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Guest post by Jennifer K. Halford, Esq.
Selecting an attorney for your business is one of the most important decisions a small business owner can make. Yet, when speaking with small business owners, I find that few know how to select the right attorney for their business.
There are a lot of different variables. But, at a minimum, the following should be considered before selecting an attorney:
What is the attorney's expertise?
Select an attorney that has worked with owners of similar businesses. The attorney will be able to advise you of potential risks within your industry. The attorney will also be familiar with drafting the types of documents and contracts your business needs. This will save you money since the attorney is already familiar with the legal environment in which your business operates.
How much are you going to pay in attorney's fees?
Attorneys charge clients in different ways. Many bill by the hour. Some charge a flat rate for completion of a specific task. Before selecting an attorney, make sure you are comfortable with the attorney's fee structure.
Be sure to ask the attorney to give you an estimate of the total cost of the task you need completed. Also ask whether the attorney charges fees for copying, postage, mileage, or any other non-fee related expenses.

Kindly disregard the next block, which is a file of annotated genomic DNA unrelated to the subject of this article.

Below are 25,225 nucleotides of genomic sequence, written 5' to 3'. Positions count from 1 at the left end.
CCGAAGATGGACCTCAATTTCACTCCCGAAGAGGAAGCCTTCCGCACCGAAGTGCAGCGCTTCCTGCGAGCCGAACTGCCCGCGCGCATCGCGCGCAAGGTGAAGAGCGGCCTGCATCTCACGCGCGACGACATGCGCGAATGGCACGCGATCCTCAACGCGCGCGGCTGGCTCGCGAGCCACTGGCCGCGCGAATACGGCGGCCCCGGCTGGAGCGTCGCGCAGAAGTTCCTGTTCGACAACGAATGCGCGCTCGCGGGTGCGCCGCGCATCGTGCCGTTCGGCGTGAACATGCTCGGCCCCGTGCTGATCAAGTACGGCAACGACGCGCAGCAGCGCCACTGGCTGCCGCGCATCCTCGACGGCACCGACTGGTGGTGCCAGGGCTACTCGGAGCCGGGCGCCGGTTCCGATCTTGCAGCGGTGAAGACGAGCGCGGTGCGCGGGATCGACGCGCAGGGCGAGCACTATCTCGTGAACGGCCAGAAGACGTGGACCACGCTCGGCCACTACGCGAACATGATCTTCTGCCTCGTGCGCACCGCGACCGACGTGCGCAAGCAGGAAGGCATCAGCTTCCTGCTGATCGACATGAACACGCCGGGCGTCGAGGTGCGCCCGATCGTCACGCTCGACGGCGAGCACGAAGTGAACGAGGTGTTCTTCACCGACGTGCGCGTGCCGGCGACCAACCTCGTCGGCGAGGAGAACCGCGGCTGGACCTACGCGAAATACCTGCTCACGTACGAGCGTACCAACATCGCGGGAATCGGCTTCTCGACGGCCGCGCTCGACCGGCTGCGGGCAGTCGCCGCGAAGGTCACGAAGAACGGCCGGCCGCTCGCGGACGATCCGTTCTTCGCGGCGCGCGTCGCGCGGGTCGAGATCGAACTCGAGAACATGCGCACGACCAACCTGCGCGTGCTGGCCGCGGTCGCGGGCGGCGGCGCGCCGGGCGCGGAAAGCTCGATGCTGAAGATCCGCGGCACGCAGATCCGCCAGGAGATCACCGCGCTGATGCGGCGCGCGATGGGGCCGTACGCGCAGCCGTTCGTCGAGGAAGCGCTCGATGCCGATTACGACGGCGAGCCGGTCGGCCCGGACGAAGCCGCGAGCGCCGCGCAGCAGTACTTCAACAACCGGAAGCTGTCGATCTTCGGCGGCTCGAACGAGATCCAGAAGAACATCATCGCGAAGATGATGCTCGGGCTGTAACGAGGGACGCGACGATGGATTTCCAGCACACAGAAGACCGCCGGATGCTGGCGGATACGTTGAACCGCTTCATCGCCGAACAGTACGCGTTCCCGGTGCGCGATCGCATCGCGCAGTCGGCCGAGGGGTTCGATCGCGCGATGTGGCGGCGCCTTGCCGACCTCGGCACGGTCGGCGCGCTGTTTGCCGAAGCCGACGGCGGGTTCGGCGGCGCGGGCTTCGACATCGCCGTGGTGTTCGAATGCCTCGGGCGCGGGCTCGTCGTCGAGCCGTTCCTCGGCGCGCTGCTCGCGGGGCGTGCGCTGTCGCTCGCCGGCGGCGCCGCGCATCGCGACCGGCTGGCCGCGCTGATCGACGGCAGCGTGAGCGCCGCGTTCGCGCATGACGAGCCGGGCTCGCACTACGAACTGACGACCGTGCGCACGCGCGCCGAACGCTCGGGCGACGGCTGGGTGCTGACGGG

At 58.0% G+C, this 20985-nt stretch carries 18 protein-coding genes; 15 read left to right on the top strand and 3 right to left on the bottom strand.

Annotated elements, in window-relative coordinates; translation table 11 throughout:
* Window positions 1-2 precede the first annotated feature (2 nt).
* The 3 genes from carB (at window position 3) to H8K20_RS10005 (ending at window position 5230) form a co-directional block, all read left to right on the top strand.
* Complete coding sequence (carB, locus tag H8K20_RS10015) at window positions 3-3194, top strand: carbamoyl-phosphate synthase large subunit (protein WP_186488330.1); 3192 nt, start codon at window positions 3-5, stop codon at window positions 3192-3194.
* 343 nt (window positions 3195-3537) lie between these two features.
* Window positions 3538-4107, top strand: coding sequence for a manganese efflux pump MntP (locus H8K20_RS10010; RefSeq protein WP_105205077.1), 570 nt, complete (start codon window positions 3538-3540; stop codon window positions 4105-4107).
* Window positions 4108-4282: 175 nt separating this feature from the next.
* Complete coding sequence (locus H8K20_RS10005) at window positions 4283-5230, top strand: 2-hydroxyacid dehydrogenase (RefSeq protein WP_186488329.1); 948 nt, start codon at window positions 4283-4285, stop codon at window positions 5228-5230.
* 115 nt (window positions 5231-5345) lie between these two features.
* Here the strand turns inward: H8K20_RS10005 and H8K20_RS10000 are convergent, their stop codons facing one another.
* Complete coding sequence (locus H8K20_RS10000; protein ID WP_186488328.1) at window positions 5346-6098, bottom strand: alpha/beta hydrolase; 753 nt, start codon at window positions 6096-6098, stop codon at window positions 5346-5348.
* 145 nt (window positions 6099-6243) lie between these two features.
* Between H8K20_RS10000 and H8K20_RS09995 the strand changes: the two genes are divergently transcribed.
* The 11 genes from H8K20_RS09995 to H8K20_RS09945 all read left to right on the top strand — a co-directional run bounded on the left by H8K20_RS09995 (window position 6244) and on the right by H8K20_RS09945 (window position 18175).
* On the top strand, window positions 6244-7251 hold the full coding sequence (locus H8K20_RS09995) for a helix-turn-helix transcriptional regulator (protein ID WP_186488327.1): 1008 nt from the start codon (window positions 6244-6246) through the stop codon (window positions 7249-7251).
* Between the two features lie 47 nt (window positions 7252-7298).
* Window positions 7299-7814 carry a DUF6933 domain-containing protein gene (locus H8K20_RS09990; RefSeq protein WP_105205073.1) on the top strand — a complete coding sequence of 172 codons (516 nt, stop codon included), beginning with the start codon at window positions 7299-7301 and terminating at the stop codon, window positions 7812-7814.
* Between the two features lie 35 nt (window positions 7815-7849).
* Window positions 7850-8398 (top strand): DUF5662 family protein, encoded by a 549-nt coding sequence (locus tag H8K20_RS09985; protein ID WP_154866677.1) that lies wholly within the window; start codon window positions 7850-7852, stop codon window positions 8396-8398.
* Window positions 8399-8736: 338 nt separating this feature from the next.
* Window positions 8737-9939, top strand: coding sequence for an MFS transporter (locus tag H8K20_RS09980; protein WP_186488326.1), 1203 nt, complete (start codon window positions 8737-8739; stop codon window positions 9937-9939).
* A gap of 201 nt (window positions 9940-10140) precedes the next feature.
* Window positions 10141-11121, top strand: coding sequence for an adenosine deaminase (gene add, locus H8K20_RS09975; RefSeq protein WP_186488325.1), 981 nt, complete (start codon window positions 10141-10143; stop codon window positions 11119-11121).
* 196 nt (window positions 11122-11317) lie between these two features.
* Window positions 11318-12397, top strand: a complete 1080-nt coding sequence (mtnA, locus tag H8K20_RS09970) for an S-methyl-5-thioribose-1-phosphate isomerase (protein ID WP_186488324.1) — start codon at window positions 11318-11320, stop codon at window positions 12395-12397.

How does the attorney communicate?
I find that many small business owners never think to ask this question. Before you select an attorney, find out if the attorney prefers to communicate in person, by phone, or by email. If your business keeps you too busy to meet in person and you prefer email, make sure that you select an attorney that communicates regularly by email.
Also be sure to find out who will be communicating with you. Some attorneys utilize their associate attorneys, paralegals, or secretaries to communicate with clients. Ask if you will be charged for each time someone communicates with you. Don't assume that because you are not meeting in person with the attorney that you will not be billed.
Who will actually be doing my work?
The attorney you meet in the first meeting is not necessarily the one who will be doing your work. It is not uncommon for partners to have associates or paralegals complete tasks. Often times this can save you money because the associate or paralegal costs less per hour than the attorney.
Jennifer K . Halford is an attorney whose practice focuses on business law and estate planning. She is also a professor at California State University, Chico, where she teaches Entrepreneurial Law.